A big hat tip to Fr Ray Blake for passing on news of the Codex Sinaiticus project.
The Codex Sinaiticus was written between 330 and 350. It contains the whole of the New Testament and about half of the Septuagint (Greek Old Testament) together with the epistle of Barnabas and the "Shepherd" of Hermas. the website has more about the content.
The British Library, the National Library of Russia, St Catherine's Monastery, and Leipzig Univeristy Library are collaborating on a project which involves historical research into the text, conservation of it, and digital photography of each of the leaves.
This means that the codex can be reunited "virtually" on the website. The photographs of the leaves are taken with standard, evenly distributed lighting, and with "raking" light, i.e. light from an angle which shows more clearly the physical characteristics of the leaves.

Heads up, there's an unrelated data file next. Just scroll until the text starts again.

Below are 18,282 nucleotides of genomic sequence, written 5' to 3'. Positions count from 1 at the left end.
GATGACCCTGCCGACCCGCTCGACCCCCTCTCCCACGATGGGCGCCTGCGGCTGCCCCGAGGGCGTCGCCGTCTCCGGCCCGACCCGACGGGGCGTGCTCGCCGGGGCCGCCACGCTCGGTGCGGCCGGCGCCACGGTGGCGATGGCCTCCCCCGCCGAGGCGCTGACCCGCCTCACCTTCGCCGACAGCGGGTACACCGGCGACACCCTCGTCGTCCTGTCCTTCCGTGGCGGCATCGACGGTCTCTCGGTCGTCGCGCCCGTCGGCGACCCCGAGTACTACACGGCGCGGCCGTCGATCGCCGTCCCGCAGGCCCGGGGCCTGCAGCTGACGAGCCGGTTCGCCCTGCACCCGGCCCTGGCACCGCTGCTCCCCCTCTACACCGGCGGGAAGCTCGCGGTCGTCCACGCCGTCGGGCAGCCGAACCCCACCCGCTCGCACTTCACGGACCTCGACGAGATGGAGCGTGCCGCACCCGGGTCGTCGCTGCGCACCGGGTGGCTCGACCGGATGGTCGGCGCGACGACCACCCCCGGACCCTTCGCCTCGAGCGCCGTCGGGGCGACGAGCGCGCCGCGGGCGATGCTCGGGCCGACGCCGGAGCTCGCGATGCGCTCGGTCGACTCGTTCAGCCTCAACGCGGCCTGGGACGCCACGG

A further project has been a careful digital transcription of the text, using collating software to check inconsistencies between transcribers so that they can go back to the text and check again.
The whole lot is to be made available on the Codex Sinaiticus website. Several books including the Psalms, Jeremiah and the Gospel of Mark are already there to see and enjoy. Go to the "See the manuscript" tab and you can try the standard light and the raking light, and see the transcription either by verse or laid out as it is in the codex.